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Unidas

FROM UNIDAS TO HARVARD TO THE BALKANS

Dari Zwart was very quiet as a young girl. “I did not know exactly how to express my voice.”

Dari Zwart

Dari Zwart

She found her voice through Unidas, a youth leadership program of the Women’s Foundation of Southern Arizona.

Six years later that voice is heard in the Balkans in Eastern Europe. The Harvard junior is spending the 2014 spring semester studying and doing ethnographic research with the young people of Croatia, Bosnia and Serbia.

“I never expected Unidas to have such a big impact – or that I would become such a leader,” she said. “Unidas inspired me to work with youth – to be part of solutions.”

She discovered Unidas through her English teacher as a sophomore at University High School in Tucson. “I really wanted to do something with public service or learn more about issues in the community. But I did not know where to start.”

Create Change, Invest in Women

The Unidas Girls’ Leadership and Philanthropy Program was the place. “It was one of the best experiences and decisions I’ve ever made,” Dari said. Unidas is one project of the Women’s Foundation, whose mission is to foster equity and opportunity for women and girls. The foundation’s motto is “Create change, invest in women.”

Unidas recruits high school girls to come together and learn about issues from professionals in their community, build consensus about what specific concerns are most important to them as a group, then go through a grants process to select and fund a nonprofit organization involved in the type of social change they chose.

Participants gain hands-on experience in community service, leadership, social justice and grant-making – all centered around helping improve the quality of life for women and girls in Southern Arizona. “Unidas” is the feminization of the Spanish word for “United.”

“Unidas really works building the group community. We learn to trust each other and respect one another’s opinion,” Dari said. “Building respect is very important. Consensus is not always easy. We learn to come together with something that represents all of us – our passions and our interests.” The second year she mentored incoming girls and third year she was co-facilitator of the program with the director.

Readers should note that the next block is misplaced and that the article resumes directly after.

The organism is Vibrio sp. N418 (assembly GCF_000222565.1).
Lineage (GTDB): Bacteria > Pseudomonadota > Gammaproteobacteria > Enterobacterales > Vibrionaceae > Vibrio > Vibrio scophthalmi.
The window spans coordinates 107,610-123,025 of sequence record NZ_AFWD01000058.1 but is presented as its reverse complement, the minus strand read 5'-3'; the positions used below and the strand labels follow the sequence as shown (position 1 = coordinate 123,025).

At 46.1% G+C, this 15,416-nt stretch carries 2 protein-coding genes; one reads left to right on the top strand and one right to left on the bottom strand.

“It was exciting to take on a leadership role, to lead discussions and help everyone find their own voice, support individual girls and bring everyone together as a group.”

Outstanding Youth Philanthropist Award

Over the years The Lovell Foundation granted $90,850 to fund Unidas, then initiated a $25,000 challenge grant to support an endowment for the program. Ann Lovell has been a member of the Women’s Foundation Advisory Council since the early 2000s and served on foundation committees before that. “We want to bring up people in the community who understand the scope of organized philanthropy,” she said.

In November of 2012 Unidas received the Outstanding Youth Philanthropist Award from the Southern Arizona Chapter of the Association of Fundraising Professionals.

Dari’s family is from Holland. Dari is short for Darijn. She grew up speaking both Dutch and English and travels to Amsterdam to visit family once a year. In Tucson she’s studied Spanish and German. Now she’s learning Serbian by living there.

Through Unidas Dari was involved with organizations working directly with youth. When she headed to Harvard, she was undecided about what to study. Maybe biology? “When I came across social anthropology it combined my extracurricular and academic interests.” She found her calling.

International Cultural Experiences

The summer after her freshman year she went to Brussels, Belgium as an intern for the European Parliament. The next summer she did an internship in Bosnia. Now she’s in Belgrade in Serbia for the academic portion of the semester, then will spend several weeks in Kosovo for her research, specifically in a town located between Croatia and Bosnia. Both are intertwined in her research.

After the most recent Balkan war in the 1990s “everything was so charged,” she said. Ethnic identities are very strong. “How you experienced the Balkan war shapes how people come together.” This is especially challenging for the youth “who need to come together to better the future – of work, school, economy, society.”

She and two teammates organized a summer educational initiative for youth in Mostar, Bosnia, focused on teaching English and practical skills. They recently received a $10,000 Davis Grant for Peace to support the project. “I have so many warm memories of working together with Unidas girls to fundraise and put together events – which I believe will really come in handy this summer,” she said.

She hopes to continue her research, perhaps returning as a Fulbright scholar. “After I graduate I would like to go back to the Balkan region to do more research. I want to live in Europe for a year. It’s where my roots are.”

Dari said, “I cannot say enough to describe what impact Unidas had on me. I’m still discovering different ways of looking at the world. It helped me focus. It helped me grow and think more broadly. Is this something that really matters? Is this important in a bigger way in the world?”